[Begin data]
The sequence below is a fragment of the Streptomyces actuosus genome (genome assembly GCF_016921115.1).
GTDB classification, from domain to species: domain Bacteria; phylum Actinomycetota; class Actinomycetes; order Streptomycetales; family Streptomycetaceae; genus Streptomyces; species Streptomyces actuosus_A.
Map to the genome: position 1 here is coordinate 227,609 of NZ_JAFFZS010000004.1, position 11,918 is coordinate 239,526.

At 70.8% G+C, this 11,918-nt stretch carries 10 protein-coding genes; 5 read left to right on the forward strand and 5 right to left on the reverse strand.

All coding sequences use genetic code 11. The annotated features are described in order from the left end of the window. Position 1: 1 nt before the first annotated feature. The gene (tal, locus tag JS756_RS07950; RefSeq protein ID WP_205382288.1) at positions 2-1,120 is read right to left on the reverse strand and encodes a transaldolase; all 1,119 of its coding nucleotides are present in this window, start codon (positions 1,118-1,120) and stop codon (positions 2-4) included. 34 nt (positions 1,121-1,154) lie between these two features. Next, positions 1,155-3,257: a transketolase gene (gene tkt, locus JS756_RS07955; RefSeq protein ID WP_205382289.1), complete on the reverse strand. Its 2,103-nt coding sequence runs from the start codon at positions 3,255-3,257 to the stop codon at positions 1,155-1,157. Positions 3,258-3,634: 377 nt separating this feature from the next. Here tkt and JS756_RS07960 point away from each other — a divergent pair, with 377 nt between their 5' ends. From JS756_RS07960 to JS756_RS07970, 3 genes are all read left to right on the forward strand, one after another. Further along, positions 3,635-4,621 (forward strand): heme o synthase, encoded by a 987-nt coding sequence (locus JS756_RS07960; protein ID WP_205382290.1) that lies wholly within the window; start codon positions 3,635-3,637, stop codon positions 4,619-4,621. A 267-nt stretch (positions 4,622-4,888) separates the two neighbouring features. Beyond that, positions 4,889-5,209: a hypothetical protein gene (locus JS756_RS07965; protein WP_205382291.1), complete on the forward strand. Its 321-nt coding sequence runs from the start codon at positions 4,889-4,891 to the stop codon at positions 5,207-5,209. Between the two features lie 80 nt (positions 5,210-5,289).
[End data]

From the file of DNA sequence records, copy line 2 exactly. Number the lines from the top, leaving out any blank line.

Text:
GTDB classification, from domain to species: domain Bacteria; phylum Actinomycetota; class Actinomycetes; order Streptomycetales; family Streptomycetaceae; genus Streptomyces; species Streptomyces actuosus_A.